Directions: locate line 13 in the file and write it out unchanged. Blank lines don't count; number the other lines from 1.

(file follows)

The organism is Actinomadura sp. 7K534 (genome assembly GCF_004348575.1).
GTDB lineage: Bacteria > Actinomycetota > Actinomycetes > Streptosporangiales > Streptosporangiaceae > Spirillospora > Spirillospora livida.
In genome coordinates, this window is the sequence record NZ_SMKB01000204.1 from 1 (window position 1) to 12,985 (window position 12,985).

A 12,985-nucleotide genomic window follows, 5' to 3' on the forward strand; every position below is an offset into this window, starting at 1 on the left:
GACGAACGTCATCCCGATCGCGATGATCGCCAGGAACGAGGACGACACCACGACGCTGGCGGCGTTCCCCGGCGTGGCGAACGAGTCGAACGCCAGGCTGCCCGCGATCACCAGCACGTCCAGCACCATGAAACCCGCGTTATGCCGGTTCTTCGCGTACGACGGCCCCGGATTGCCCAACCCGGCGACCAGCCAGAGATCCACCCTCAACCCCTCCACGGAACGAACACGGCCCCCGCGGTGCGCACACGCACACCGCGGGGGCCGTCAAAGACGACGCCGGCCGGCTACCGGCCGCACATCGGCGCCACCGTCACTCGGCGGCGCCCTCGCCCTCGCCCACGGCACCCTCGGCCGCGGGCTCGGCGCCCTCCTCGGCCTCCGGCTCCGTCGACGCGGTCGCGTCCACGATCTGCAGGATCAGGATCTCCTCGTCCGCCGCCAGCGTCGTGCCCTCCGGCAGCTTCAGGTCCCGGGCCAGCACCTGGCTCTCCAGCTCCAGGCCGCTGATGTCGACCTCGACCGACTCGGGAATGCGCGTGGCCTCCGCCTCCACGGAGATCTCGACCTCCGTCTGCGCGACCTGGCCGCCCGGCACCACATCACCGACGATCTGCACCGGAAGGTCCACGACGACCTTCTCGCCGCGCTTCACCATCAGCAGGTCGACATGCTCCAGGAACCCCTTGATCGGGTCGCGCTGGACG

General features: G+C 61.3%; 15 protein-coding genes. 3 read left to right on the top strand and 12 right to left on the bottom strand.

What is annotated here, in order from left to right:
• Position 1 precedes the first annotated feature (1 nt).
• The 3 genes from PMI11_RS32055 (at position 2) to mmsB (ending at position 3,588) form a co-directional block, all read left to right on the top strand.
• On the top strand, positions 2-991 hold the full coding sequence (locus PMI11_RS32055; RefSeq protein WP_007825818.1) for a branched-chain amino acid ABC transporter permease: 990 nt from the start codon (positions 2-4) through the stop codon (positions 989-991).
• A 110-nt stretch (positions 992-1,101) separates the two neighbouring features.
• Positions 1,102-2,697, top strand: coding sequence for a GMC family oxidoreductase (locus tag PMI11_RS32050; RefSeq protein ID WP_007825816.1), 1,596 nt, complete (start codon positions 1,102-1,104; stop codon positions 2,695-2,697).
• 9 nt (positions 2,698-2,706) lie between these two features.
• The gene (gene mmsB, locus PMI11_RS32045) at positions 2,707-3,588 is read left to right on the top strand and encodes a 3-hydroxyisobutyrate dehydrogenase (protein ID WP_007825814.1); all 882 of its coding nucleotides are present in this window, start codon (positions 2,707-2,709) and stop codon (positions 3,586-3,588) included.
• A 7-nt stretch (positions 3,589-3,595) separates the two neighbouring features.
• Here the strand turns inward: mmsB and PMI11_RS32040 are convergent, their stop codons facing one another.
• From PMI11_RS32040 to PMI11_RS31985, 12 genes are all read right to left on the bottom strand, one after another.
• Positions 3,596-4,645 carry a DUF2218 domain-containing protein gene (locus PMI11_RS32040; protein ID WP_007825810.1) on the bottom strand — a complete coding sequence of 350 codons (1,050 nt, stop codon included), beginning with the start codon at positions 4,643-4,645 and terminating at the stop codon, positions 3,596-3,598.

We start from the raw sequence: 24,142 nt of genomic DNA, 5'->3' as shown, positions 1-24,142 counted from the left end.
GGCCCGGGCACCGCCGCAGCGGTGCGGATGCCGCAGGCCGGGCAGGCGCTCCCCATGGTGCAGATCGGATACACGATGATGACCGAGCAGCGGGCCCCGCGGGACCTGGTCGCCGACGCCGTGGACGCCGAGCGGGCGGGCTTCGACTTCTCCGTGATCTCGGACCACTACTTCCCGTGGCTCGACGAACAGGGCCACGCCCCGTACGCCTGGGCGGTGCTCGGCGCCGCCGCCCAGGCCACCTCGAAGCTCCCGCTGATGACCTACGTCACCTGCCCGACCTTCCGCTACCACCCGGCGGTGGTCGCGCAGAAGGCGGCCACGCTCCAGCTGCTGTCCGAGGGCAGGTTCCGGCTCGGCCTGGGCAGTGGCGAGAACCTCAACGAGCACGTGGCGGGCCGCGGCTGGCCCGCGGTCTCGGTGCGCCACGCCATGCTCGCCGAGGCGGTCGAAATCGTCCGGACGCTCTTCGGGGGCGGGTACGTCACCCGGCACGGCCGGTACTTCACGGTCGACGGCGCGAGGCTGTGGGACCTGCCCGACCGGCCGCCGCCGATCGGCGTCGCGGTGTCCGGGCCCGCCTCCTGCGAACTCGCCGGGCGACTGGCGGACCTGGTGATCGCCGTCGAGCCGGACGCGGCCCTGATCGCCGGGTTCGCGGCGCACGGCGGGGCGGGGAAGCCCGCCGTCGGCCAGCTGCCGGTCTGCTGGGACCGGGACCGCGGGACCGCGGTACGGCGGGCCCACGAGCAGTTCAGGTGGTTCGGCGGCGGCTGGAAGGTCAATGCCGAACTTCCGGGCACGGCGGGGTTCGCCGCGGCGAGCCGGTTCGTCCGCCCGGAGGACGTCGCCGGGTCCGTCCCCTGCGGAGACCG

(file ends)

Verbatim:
• 9 nt (positions 2,698-2,706) lie between these two features.